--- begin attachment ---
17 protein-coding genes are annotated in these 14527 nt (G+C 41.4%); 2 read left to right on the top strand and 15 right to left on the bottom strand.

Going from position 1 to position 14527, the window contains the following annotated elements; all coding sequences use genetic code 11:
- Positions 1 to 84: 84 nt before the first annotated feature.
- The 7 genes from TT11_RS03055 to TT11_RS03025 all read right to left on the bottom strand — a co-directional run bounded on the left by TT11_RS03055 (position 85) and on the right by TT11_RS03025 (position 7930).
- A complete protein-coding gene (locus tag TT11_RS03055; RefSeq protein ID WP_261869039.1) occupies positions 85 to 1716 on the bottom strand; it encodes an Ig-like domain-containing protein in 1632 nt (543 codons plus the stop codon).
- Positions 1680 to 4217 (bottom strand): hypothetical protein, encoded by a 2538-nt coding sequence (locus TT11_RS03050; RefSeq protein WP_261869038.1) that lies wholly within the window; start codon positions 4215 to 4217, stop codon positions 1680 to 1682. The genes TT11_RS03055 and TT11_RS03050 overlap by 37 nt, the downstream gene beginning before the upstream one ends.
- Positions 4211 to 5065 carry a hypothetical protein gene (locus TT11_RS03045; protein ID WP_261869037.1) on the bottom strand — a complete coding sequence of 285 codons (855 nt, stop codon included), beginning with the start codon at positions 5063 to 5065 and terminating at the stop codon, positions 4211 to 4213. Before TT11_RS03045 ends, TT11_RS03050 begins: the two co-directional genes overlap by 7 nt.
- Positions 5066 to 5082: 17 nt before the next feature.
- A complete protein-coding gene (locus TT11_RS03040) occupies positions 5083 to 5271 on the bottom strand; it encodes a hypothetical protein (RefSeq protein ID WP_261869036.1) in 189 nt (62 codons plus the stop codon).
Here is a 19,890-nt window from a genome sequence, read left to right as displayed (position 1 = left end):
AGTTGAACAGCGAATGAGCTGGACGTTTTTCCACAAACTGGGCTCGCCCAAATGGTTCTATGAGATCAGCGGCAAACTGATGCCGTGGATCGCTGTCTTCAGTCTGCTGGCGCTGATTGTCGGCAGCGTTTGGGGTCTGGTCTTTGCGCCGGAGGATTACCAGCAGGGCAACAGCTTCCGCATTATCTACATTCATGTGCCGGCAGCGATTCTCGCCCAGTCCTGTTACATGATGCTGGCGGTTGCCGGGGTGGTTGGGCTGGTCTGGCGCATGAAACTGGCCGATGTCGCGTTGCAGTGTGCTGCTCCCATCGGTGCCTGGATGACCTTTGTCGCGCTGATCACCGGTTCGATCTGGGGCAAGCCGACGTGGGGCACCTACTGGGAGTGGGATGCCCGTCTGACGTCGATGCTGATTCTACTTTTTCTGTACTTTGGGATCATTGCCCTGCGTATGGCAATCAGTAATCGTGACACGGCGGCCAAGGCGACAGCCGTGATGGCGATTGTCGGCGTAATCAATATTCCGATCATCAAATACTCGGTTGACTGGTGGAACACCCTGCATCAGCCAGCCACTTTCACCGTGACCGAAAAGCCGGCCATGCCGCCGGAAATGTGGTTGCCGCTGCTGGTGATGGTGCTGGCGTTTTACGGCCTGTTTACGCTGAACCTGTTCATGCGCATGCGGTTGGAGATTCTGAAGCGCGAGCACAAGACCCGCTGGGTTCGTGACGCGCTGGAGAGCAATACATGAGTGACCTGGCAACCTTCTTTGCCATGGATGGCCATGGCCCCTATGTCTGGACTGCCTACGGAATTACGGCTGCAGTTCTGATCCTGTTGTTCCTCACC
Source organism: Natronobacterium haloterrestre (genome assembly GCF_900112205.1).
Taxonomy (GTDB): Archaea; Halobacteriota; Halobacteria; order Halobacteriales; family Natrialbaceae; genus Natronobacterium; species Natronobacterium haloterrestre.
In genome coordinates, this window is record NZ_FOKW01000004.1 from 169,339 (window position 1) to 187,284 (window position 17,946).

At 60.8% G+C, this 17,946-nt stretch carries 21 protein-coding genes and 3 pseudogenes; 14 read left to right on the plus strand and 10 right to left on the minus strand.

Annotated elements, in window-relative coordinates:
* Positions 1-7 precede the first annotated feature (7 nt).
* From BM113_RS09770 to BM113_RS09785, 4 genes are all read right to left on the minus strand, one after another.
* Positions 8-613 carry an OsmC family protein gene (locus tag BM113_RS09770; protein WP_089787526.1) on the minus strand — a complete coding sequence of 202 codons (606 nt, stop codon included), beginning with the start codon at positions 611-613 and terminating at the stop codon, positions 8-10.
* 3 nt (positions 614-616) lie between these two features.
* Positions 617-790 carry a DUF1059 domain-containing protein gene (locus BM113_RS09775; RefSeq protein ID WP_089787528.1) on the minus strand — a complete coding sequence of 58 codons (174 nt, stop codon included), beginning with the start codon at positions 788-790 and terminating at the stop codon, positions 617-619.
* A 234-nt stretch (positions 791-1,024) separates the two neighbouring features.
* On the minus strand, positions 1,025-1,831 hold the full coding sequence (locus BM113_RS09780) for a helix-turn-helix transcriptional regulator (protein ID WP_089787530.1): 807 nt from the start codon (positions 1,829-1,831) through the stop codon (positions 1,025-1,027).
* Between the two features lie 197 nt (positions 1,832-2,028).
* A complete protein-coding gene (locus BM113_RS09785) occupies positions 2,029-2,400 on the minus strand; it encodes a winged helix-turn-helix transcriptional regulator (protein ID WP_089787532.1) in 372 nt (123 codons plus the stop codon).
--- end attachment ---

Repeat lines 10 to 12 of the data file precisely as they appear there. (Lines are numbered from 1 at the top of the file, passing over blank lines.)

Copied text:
Here is a 19,890-nt window from a genome sequence, read left to right as displayed (position 1 = left end):
AGTTGAACAGCGAATGAGCTGGACGTTTTTCCACAAACTGGGCTCGCCCAAATGGTTCTATGAGATCAGCGGCAAACTGATGCCGTGGATCGCTGTCTTCAGTCTGCTGGCGCTGATTGTCGGCAGCGTTTGGGGTCTGGTCTTTGCGCCGGAGGATTACCAGCAGGGCAACAGCTTCCGCATTATCTACATTCATGTGCCGGCAGCGATTCTCGCCCAGTCCTGTTACATGATGCTGGCGGTTGCCGGGGTGGTTGGGCTGGTCTGGCGCATGAAACTGGCCGATGTCGCGTTGCAGTGTGCTGCTCCCATCGGTGCCTGGATGACCTTTGTCGCGCTGATCACCGGTTCGATCTGGGGCAAGCCGACGTGGGGCACCTACTGGGAGTGGGATGCCCGTCTGACGTCGATGCTGATTCTACTTTTTCTGTACTTTGGGATCATTGCCCTGCGTATGGCAATCAGTAATCGTGACACGGCGGCCAAGGCGACAGCCGTGATGGCGATTGTCGGCGTAATCAATATTCCGATCATCAAATACTCGGTTGACTGGTGGAACACCCTGCATCAGCCAGCCACTTTCACCGTGACCGAAAAGCCGGCCATGCCGCCGGAAATGTGGTTGCCGCTGCTGGTGATGGTGCTGGCGTTTTACGGCCTGTTTACGCTGAACCTGTTCATGCGCATGCGGTTGGAGATTCTGAAGCGCGAGCACAAGACCCGCTGGGTTCGTGACGCGCTGGAGAGCAATACATGAGTGACCTGGCAACCTTCTTTGCCATGGATGGCCATGGCCCCTATGTCTGGACTGCCTACGGAATTACGGCTGCAGTTCTGATCCTGTTGTTCCTCACC
Source organism: Natronobacterium haloterrestre (genome assembly GCF_900112205.1).